What Can Dockless Bikes Tell Us About Cities?
Love them or hate them, they’re generating loads of newfound data
This past spring, clusters of brightly colored dockless shared bikes (DSBs) began to proliferate on San Diego's city sidewalks like tulips after a spring rain. They were put there by companies—such as Lime, Ofo, and Mobike—seeking to disrupt the status quo of California’s omnipresent car culture. As a result, thousands of DSBs ended up scattered around commercial districts and residential neighborhoods. Dozens of markets—from major metropolitan cities like Minneapolis and Dallas to college campuses like Arkansas State University—have similarly bike-strewn landscapes as a result of the DSB wave, which added 44,000 bikes to U.S. streets in 2017.
The companies behind DSBs are united in their eagerness to capitalize on the so-called sharing economy (which has exploded since the dawn of Uber and Airbnb) by changing the way people travel and commute. The premise of DSBs is simple: Why own a set of wheels when you can rent them? Instead of driving, busing, requesting a Lyft, or having to own and maintain a traditional docked bicycle, DSB customers simply download an app to their smartphone, locate a DSB (or even an electric scooter), and scan the QR code that’ll unlock the wheels to begin their carbon-free journey. When they're done, users can leave the untethered bikes or scooters wherever custom and the law allows.
And these companies are blanketing cities and university towns. “The more bikes you have, the more people use them,” says Scott Kubly, director of government relations for the San Mateo, California–based Lime (formerly LimeBike), which launched in June 2017. Lime and its brethren aim to disrupt existing transportation systems by making the dockless bikes readily available, and affordable to most city-dwellers.
As a carless San Diegan and avid A-to-B cyclist, I can attest that having DSBs within walking distance of bus routes and the trolley eases the burden of taking public transportation in San Diego. And in theory, having an abundance of DSBs dotted about the city makes commuting without a car feasible, if not always practical. On average, DSB users pay $1 per hour, which is ample time to cover several miles over mixed terrain.
In San Diego, however, as in many cities, DSBs’ sudden appearance on city sidewalks has led to pushback from unhappy residents. Dockless bikes have been haphazardly parked and clumped in odd spots around the city (including crosswalks and private yards), leading to nuisance complaints. In retaliation, vandals have destroyed DSBs or stranded them in inconvenient places, such as bodies of water. In the Coronado and Little Italy neighborhoods, two popular San Diego tourist destinations, city officials have outright banned DSBs, citing safety concerns. In the nearby resort city of Coronado, officials have begun impounding DSBs and fining the companies for uncollected bikes.
Bike advocates, on the other hand, argue that DSBs are a boon for commuters. More cyclists on the road, they contend, means less traffic congestion, which mitigates the pernicious effects of ground-level pollution and the health problems associated with exposure to tailpipe emissions.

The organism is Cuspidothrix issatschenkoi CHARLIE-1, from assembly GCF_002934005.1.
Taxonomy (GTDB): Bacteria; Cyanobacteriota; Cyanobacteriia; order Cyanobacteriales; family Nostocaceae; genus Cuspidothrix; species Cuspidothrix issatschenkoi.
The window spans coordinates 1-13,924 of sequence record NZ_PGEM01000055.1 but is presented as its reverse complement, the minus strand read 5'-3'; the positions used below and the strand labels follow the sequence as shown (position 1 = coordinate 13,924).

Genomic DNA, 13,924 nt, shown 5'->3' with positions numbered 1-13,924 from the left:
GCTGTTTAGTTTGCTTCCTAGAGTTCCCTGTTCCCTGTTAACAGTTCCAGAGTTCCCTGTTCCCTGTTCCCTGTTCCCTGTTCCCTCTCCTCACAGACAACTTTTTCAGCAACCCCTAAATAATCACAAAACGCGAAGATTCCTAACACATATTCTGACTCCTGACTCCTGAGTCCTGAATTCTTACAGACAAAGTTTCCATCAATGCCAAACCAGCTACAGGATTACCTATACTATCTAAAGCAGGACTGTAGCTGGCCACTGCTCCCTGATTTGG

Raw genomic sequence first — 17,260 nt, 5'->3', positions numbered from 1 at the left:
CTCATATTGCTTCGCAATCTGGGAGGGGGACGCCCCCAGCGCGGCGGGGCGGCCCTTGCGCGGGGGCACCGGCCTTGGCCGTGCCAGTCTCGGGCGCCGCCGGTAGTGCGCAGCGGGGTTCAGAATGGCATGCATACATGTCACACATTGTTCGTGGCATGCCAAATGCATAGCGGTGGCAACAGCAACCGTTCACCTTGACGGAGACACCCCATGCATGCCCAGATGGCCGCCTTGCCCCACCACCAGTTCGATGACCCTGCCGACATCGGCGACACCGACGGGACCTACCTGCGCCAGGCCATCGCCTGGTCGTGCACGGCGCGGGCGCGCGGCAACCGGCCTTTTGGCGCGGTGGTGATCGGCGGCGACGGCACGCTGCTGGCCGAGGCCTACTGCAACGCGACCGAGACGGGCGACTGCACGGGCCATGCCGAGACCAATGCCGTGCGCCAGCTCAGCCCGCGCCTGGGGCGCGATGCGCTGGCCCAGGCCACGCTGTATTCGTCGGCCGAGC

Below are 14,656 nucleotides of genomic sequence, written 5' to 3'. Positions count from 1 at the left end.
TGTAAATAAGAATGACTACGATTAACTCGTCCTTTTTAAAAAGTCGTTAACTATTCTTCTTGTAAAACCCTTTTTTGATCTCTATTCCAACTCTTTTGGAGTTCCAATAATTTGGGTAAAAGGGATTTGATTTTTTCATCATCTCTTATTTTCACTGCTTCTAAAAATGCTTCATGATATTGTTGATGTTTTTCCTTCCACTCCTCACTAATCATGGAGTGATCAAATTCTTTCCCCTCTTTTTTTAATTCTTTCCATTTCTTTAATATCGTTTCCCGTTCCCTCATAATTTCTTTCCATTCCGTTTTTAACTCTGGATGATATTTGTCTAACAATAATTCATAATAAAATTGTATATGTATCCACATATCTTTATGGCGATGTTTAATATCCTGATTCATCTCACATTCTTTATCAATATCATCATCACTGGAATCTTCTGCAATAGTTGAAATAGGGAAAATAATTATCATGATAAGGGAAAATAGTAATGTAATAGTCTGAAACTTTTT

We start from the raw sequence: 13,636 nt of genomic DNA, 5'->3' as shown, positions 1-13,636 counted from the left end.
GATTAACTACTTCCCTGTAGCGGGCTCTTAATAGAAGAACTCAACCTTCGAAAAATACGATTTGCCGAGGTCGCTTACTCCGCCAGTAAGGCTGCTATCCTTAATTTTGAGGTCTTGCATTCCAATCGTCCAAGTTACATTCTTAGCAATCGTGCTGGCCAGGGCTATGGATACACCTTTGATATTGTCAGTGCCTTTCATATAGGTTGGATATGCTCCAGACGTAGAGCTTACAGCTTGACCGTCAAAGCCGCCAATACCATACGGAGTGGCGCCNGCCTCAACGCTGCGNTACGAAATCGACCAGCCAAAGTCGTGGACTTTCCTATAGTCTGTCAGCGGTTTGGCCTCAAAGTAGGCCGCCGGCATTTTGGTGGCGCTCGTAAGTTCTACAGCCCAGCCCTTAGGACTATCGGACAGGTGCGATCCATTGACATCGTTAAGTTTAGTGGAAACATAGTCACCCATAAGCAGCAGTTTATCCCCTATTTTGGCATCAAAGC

Yet for all the well-documented controversy surrounding DSBs, one overlooked aspect is the rivers of data their systems generate. Since each bike is equipped with sensors, and each cyclist carries a GPS-enabled smartphone, any given fleet of DSBs is collecting multiple terabytes of user information.
According to Eric Smith, a spokesperson for Ofo, the aggregate data collected from DSBs can provide newfound opportunities to reduce the number of cars on the road, “by solving the riddle of the last mile, and by filling the unmet needs of riders.”
There’s no denying that as more devices are being created with wi-fi capabilities and built-in sensors, the Internet of Things makes it increasingly possible to forecast users’ haunts and habits—revealing patterns and market trends at a pace and scale that humans can’t match. It’s how Amazon optimizes its platform to anticipate the needs of online shoppers, and how Airbnb calculates the price of vacation rentals.
Could it be how DSB companies help to wean people off cars, which are still viewed as the first and foremost mode of transportation for so many? It’s hard to say, because as of now, that vast reservoir of data that DSBs can accumulate remains largely untapped.
However, early municipal adopters of DSB systems do have inklings about what that information can reveal. For example, through a citywide survey, Seattle’s Department of Transportation concluded 75 percent of DSB rentals were for transit purposes, which peaked around 4 P.M., during the afternoon rush hour. Perhaps more surprisingly, the survey showed that roughly two-thirds of Seattle’s inhabitants have used DSBs within the past year, with ridership equally divided between the city’s white and minority populations, and between neighborhoods as diverse as the tony University District and Georgetown, which is much more industrial.
Mark West, a city council member in Imperial Beach, California, insists that DSBs aren’t just for hipsters and tourists. In 2017, the blue-collar beach town, which is wedged against the U.S.-Mexico border, became the first city in San Diego County to adopt dockless bikes.
“You see middle-school and high-school students ride them all the time,” says West, who notes that dockless bikes have wildly exceeded his expectations. “This is a transportation medium that a lot of people are really using, and that a lot of people really like.”
Indeed, in an ideal world, DSB companies, by getting users where they need to go in a cheap and timely fashion, could do much to mitigate one of the foremost contributors to climate change. “The biggest competitors we have are cars, and not other bike-share companies,” says Smith of Ofo. “We’re all trying to get more cars off the road.”